This study analyzes the US rigid and flexible food container industry. It presents historical demand data (2002, 2007, 2012) and forecasts for 2017 and 2022 by type (e.g., bags and pouches, paperboard containers, metal containers, plastic containers, glass containers) and market (e.g., fruits and vegetables, grain mill products, dairy products, meat and related products, baked goods, sauces and condiments, snack foods, candy and confections). The study also considers market environment factors, evaluates company market share and profiles industry players.
US demand to approach $28 billion in 2017
Food container demand in the US is expected to approach $28 billion in 2017. Advances will be driven by population and disposable income growth; consumer demand for foods offering a combination of convenience, quality, and value; and trends toward using value added packaging that provides enhanced freshness protection and convenience of use. Unit expansion will be aided by the growing popularity of single serving packaging, such as plastic cups and pouches, in an expanding range of applications. Such formats are increasingly chosen to meet consumer demand for food products offering convenience and portability.
Plastic containers and bags & pouches to see above average value growth
Plastic containers, and bags and pouches will experience the fastest growth among food container types, continuing to supplant paperboard, metal, and glass containers. Advances for plastic containers will be driven by advantages over glass, metal, and paperboard alternatives, along with processing improvements resulting in enhanced barrier and heat resistance properties. Additionally, while oil price increases will be more moderate than in the 2002-2012 period, faster price increases are expected for plastic food containers than for other food container materials, which will provide further momentum for plastic food containers.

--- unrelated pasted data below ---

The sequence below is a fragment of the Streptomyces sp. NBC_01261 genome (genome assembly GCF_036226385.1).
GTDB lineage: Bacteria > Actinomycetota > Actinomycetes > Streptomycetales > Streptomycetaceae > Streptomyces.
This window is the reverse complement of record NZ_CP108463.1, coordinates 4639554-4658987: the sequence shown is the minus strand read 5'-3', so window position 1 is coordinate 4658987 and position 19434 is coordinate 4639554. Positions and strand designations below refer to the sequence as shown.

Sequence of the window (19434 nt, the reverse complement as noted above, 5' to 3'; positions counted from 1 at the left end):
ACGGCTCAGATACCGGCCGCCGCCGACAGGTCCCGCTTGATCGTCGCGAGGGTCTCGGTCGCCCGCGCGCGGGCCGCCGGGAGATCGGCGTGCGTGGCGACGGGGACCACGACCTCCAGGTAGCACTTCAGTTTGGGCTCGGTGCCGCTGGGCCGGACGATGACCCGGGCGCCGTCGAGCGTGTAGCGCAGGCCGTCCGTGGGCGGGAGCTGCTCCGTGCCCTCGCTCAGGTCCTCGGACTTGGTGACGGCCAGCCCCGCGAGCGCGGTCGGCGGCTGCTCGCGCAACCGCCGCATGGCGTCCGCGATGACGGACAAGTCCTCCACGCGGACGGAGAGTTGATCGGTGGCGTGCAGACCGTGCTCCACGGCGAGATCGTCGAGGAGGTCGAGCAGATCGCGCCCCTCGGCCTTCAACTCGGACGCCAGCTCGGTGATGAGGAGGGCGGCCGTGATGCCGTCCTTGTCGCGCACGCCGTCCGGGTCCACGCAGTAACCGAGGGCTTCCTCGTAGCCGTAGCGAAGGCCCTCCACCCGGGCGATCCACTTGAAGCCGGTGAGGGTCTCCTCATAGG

continued inroads into rigid packaging applications. Moreover, inherent environmentally friendly characteristics of bags and pouches -- such as reduced material requirements and shipping costs compared to rigid containers -- will be key advantages, especially in light of the increasing prominence of sustainability factors in purchasing decisions by major retailers. A further factor that will propel gains for pouches, especially stand-up types, is the perception, especially among younger consumers, of pouches as a more contemporary packaging format than traditional container types, such as cans, bottles, and cartons.
Paperboard containers to lead gains among other types
Despite the maturity of a number of applications, prospects for paperboard containers will be helped by favorable graphics and sustainability qualities; enhancements such as higher wet strength and moisture resistance; and the capability to improve microwave oven performance in certain uses. Growth for aseptic cartons will significantly outpace that of other paperboard food containers as a result of expanding applications, often at the expense of metal cans and other rigid and flexible containers.
Continued unit declines are expected for metal cans due to market maturity, supplantation by alternative container types, and competition from fresh and frozen food alternatives. Nonetheless, cans will remain a sizeable and important segment of the food container mix based on their long shelf life, efficiency of production, economic advantages of canned items in controlling food expenditures, and ongoing demand for a number of canned items as cooking staples.